At the Code Conference on Monday, AMD CEO Lisa Su talked about the ongoing chip shortages that impact everything from the best CPUs for gaming to the best GPUs, and how the shortage will begin to recede by the second half of 2022. Su also reemphasized AMD's position that Radeon GPUs are aimed primarily at gamers, but refused to talk about custom system-on-chips designed by PC makers themselves. (Via CNBC)
Demand on a New Level
The electronics industry has suffered from severe chip shortages for more than a year now, exacerbated by demand for PCs and other devices that has increased tremendously due to the ongoing pandemic. As Lisa Su puts it, demand has now reached a new level. The industry simply did not have enough capacity to serve this demand, which is why chip shortages persist. She expects tight supply to stay throughout the first half of 2022 and to recede in the second half of 2022.
The industry has to resolve supply chain bottlenecks, which usually means getting additional production capacities online. These capacities include everything from semiconductor fabs to chip assembly and test facilities, including raw chemicals used at the fab and substrates used for chip packaging.
Su said that the industry would add about 20 new factories in 2021 and a similar number would come online in 2022, reports Barron's. Since getting a production facility online is a lengthy process, the shortages will be resolved gradually.
"It might take, you know, 18 to 24 months to put on a new plant, and in some cases even longer than that," she said, reports CNBC. "These investments were started perhaps a year ago."
AMD outsources the production of its CPUs, GPUs, and SoCs to GlobalFoundries, TSMC, and third-party semiconductor assembly and test vendors, so the company has quite a number of potential bottlenecks in its supply chain. Due to the limited allocation of manufacturing capacities, AMD has to prioritize the production of pre-ordered components (e.g., SoCs for game consoles, processors ordered by huge companies, etc.) as well as chips for servers and high-end PCs over everything else. To that end, it remains to be seen how quickly AMD will be able to resolve shortages of its products once new production capacities come online. Earlier this month AMD said that it was confident in its suppliers.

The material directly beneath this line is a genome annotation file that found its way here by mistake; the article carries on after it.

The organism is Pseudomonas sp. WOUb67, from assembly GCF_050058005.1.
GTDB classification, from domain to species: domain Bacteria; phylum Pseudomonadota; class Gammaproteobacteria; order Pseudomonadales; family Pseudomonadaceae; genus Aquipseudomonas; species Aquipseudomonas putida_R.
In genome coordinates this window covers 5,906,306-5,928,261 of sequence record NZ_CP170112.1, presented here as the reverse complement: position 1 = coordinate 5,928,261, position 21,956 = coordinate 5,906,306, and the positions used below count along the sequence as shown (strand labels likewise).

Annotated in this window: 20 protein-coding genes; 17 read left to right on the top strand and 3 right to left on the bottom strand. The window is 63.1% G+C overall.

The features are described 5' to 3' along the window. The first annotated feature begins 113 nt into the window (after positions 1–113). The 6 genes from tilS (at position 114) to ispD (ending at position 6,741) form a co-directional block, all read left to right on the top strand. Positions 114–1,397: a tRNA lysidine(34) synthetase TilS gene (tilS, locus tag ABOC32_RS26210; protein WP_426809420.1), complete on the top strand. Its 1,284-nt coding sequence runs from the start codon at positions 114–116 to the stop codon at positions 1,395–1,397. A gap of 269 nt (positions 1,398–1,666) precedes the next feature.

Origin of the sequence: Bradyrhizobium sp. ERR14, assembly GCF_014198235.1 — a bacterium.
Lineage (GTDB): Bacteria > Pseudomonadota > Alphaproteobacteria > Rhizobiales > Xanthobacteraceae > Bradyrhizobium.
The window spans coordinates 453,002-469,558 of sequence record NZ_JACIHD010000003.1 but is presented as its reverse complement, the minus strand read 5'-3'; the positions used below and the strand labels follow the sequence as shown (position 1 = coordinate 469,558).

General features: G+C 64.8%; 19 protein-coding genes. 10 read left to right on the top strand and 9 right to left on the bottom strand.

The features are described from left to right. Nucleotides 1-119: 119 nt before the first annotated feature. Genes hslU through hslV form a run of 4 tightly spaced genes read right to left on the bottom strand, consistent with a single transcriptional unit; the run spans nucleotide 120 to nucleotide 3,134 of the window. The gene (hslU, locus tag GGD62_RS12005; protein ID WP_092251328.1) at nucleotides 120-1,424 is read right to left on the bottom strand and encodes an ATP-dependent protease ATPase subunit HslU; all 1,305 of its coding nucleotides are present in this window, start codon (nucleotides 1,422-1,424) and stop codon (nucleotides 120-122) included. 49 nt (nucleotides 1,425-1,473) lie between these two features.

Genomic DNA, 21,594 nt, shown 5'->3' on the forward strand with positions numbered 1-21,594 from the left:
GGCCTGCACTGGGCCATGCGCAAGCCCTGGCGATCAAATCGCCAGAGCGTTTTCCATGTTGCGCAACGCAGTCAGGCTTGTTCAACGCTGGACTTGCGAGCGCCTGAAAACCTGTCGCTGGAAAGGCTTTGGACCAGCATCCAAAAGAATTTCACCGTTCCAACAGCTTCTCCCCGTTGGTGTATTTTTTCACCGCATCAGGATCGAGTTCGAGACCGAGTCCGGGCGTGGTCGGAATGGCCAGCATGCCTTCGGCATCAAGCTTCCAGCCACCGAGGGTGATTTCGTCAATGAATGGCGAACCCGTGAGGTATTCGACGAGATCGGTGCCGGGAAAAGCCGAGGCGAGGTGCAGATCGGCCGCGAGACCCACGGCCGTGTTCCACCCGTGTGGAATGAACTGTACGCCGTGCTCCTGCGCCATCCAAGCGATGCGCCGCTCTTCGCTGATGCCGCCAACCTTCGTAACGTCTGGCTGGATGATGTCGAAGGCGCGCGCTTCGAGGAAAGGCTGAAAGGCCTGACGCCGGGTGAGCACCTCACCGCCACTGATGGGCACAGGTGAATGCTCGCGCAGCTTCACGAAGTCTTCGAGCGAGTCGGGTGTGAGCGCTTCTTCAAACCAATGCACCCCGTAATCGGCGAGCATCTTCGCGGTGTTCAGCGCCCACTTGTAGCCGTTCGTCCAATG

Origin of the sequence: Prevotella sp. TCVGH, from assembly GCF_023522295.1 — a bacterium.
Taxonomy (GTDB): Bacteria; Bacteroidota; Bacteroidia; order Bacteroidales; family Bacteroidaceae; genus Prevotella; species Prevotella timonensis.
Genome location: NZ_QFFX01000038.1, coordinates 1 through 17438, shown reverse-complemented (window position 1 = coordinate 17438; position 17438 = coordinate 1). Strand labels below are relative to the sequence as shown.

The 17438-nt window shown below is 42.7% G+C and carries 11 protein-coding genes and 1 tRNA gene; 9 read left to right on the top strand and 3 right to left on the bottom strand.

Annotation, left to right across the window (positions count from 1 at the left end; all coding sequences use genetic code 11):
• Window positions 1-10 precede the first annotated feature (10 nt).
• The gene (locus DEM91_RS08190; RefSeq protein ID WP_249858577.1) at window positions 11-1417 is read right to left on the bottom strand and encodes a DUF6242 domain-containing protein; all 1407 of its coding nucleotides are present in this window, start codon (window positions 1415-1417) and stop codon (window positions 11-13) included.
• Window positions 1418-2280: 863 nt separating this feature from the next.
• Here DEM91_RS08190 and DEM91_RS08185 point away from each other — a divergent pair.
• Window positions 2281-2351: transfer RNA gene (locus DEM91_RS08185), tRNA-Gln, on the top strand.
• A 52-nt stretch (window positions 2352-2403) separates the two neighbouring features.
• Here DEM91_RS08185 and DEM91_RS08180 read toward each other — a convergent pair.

GPUs Are for Gamers!
While Lisa Su admits that cryptocurrency miners buy loads of GPUs these days, but mining is a small part of AMD's business. The company is trying hard to bring more Radeon GPUs to gamers, the core audience for these products.
Unfortunately, AMD is not exactly successful with its discrete GPUs efforts as in Q2 2021 the company's share on the market of standalone graphics processors dropped to 17%, its lowest in years, according to Jon Peddie Research. That's despite the fact that AMD's Radeon RX 6000-series GPUs are among best graphics card available today.
One of the hottest topics in the PC world in the last 12 months has been the rollout of Apple's custom M1 system-on-chips for its desktops, laptops, and tablets. Apple demonstrated the industry that it can build SoCs that are competitive against processors designed by Intel, which inspired questions about whether large PC makers can indeed switch from off-the-shelf CPUs from Intel and AMD to their own processors developed in-house.
AMD has a business unit that designs semi-custom SoCs. The biggest customers of this unit are Microsoft and Sony, but AMD could also design something Arm-based if its customers want it, said AMD's CFO recently. AMD also supplies highly customized GPUs to Apple as well as lightly customized APUs to Microsoft.
Yet unfortunately Lisa Su dodged the question about whether the company she heads was threatened by a possible shift of some of its customers to in-house chip designs, reports Barron's.
Only if you are willing to pay $600+ for one, otherwise AMD and Nvidia don't give much of a damn about you and MSRPs for next-gen GPUs are expected to go up substantially in lockstep with performance improvements.
Those crazy GPU prices may kill off PC gaming: you have a small amount of enthusiast PC gaming willing to pay however much it takes to get their addiction serviced while more casual gamers like me simply can't justify the expense and may just give up on most PC gaming.
And it is entirely possible that something new will drive another major demand spike. For example, L5 fully autonomous self-driving will likely end up requiring 10-50X more processing power than current FSD systems have and the entire fleet of cars marketed with FSD will need multiple FSD system upgrades to meet marketing specs. Add Google, Uber, Lyft, etc. all ordering L5 FSD fleets for fully-autonomous taxi fleets, likely many more for postal offices and other delivery vehicles, that is going to be a lot of relatively high-end computing power on wheels.